San Antonio Independent School District (SAISD) was awarded a $46 million grant from the Department of Education’s Teacher Incentive Fund, one of only 13 grants awarded by the fund for fiscal year 2016. SAISD’s grant was one of the highest awarded, and will be paid out over five years, beginning with this year.

The district will receive $2,279,576 within the school year to begin implementing “creative incentives” to help teachers improve student performance, as well as other district level incentive initiatives.

The purpose of the grant, according to the Department of Education website, is to fund “projects that develop and implement performance-based teacher and principal compensation systems in high-need schools.” In SAISD, this will apply to 15 campuses that received Improvement Required (IR) status for the 2015-16 school year, according to the district’s 2016 accountability report.

Essentially, sources within the district see the grant as start-up money for innovative initiatives. With the Tax Ratification Election (TRE) on the ballot, district officials can identify effective programs, knowing how they will fund them after the grant’s five years are up.

The district received 100% of the grant requested, meaning that all goals outlined in the application abstract can be funded. The Department of Education often awards partial requests, outlining which initiatives it chooses to fund. The following was taken from the district’s abstract narrative, available on the Department of Education website:

“SAISD, a Local Educational Agency (LEA), will improve student performance in the district’s lowest performing schools by identifying, developing, rewarding and elevating the role of high-quality teachers and principals in these schools and by creating model classrooms that support excellent teaching and learning experiences for the district’s neediest students. SAISD target schools are: Crockett Elementary, Rodriguez Elementary, Storm Elementary, Gates Elementary, Miller Elementary, Ogden Elementary Ball Elementary, Highland Park Elementary, Stewart Elementary, Irving Middle, Tafolla Middle, Davis Middle, Lanier HS, Sam Houston HS, and Highlands HS. Poverty and low educational attainment are concentrated within SAISD, 40% of all students aged 5-17 are living in poverty, and 48% of all families within the district have incomes of less than $35,000 per year. Nearly all (92%) SAISD students are economically disadvantaged, meaning they are eligible for free or reduced-price lunch or other public assistance programs, and 91% of all students are Hispanic. Nearly one in every five (19%) of SAISD students is an English language learner.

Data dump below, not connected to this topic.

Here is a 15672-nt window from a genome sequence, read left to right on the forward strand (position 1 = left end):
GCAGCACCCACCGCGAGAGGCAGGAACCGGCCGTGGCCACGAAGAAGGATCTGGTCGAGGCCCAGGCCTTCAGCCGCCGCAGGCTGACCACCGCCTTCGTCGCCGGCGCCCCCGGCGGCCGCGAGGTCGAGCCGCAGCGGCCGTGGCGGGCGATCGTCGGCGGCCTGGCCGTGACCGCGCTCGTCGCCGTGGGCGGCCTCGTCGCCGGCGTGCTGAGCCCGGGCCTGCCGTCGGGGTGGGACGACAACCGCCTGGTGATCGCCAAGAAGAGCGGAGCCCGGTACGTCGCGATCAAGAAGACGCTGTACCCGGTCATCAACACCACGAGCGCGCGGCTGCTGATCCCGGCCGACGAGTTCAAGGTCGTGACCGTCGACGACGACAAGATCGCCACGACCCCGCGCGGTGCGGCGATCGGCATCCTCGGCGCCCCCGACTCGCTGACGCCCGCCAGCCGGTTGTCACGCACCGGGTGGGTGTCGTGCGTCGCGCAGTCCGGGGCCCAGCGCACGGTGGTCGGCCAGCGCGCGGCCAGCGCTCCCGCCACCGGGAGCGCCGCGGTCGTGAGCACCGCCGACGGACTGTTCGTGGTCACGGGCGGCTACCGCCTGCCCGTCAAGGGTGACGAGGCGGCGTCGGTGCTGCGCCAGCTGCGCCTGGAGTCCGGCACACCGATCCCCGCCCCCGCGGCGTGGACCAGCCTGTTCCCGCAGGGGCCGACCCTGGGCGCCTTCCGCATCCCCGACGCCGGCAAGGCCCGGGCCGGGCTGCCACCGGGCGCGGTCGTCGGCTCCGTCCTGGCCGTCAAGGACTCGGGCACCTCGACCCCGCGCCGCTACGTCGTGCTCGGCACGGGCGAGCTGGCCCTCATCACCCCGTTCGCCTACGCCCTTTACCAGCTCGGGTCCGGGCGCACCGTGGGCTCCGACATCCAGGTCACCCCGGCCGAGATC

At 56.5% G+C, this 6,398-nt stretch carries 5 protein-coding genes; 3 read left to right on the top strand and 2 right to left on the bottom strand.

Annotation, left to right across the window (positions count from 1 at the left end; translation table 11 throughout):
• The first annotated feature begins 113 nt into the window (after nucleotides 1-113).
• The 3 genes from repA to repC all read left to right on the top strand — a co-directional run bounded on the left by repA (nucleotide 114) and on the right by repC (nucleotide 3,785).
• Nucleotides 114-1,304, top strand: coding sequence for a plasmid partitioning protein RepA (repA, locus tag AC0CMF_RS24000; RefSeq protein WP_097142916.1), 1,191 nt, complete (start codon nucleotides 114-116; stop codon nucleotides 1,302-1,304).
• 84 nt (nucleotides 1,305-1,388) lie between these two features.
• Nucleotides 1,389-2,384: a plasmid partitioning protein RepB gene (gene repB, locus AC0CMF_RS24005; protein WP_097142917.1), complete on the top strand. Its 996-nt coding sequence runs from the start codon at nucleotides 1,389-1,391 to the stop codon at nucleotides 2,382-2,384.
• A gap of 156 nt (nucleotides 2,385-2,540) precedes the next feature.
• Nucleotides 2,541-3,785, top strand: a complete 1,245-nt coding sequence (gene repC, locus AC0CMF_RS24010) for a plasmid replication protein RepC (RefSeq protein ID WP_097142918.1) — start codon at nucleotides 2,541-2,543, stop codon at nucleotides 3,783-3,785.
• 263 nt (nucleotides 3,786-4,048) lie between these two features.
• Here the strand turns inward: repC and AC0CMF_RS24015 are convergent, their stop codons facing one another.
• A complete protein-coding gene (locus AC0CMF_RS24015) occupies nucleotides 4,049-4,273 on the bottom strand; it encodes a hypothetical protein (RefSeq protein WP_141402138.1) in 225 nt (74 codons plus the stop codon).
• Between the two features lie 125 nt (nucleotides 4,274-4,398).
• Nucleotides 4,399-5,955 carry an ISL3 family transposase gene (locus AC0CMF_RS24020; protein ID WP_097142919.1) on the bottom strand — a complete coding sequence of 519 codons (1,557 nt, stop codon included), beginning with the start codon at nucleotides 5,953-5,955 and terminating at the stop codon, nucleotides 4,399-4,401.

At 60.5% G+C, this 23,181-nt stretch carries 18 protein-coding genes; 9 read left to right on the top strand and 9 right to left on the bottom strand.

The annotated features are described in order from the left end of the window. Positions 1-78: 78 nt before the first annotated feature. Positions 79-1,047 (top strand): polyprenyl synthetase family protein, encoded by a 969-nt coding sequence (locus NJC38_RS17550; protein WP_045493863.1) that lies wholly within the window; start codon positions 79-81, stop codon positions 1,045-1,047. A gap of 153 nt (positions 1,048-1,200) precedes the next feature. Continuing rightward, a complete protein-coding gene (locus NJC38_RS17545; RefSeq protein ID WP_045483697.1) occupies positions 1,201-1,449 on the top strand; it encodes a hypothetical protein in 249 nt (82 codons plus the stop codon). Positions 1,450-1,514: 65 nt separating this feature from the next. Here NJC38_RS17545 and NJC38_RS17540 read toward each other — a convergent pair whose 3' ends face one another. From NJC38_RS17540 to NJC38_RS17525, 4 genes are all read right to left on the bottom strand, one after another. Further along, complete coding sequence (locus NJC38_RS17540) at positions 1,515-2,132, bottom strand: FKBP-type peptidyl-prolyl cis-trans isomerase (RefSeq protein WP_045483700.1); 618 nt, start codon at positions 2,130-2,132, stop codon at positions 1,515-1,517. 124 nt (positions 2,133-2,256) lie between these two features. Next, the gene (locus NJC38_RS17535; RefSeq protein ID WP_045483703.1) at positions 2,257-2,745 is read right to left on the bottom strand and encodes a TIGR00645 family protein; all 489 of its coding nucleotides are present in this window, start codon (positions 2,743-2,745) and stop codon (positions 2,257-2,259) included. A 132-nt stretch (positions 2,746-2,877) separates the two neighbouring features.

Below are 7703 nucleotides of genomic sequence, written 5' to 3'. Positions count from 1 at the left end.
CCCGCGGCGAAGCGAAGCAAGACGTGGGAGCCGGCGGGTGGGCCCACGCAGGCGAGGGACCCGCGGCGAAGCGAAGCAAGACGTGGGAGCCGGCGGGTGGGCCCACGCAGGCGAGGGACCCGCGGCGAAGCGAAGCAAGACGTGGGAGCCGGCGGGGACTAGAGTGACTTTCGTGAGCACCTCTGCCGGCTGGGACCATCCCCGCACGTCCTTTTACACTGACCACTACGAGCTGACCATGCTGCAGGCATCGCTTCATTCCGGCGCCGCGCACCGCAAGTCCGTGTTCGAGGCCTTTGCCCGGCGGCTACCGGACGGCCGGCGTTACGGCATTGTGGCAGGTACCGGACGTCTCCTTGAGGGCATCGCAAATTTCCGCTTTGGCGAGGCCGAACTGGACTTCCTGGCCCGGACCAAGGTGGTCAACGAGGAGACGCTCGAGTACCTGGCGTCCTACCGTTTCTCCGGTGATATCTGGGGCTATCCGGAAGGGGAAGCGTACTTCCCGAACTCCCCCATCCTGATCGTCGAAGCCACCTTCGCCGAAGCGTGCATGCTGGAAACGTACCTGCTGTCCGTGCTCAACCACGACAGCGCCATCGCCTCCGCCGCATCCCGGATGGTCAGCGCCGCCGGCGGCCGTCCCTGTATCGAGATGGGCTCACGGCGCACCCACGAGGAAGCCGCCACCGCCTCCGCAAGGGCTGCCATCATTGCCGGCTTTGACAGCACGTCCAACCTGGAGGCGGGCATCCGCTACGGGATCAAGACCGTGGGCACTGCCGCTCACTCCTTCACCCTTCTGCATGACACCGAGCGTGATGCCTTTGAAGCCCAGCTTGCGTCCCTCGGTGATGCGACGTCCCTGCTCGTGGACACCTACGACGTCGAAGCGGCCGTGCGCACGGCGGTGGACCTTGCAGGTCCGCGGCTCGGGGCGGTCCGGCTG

“TIF-SA will partner teachers, principals, The San Antonio Alliance of Teachers and Support Personnel, Texas A&M University at San Antonio, Relay Graduate School of Education and a non-profit Educational Consulting Agency to design and implement a redesigned HCMS that will 1) incentivize placement of high-quality educators in the district’s 15 lowest-performing schools; 2) better meet the needs of the district’s neediest students in these schools; 3) facilitate adoption the new T-TESS and TPESS teacher and principal appraisal systems that are part of Texas’ recently adopted State Plan to Ensure Equitable Access to High-Quality Educators; and 4) increase professional development and continuing education opportunities for teachers in TIF-SA target schools.

“This redesign of the district’s HCMS will result in 1) higher rates of placement and retention of high quality teachers and principals in SAISD’s lowest-performing schools; 2) improved teacher and principal effectiveness ratings; and 3) improved student outcomes in the district’s lowest-performing schools.”

Top image: A teacher at Stewart Elementary, which received an Improvement Required rating on SAISD’s 2016 accountability report, leads a Bingo game with students.  Photo by Scott Ball.

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Bekah McNeel

Bekah McNeel is a native San Antonian. You can also find her at her blog,, on Twitter @BekahMcneel, and on Instagram @wanderbekah.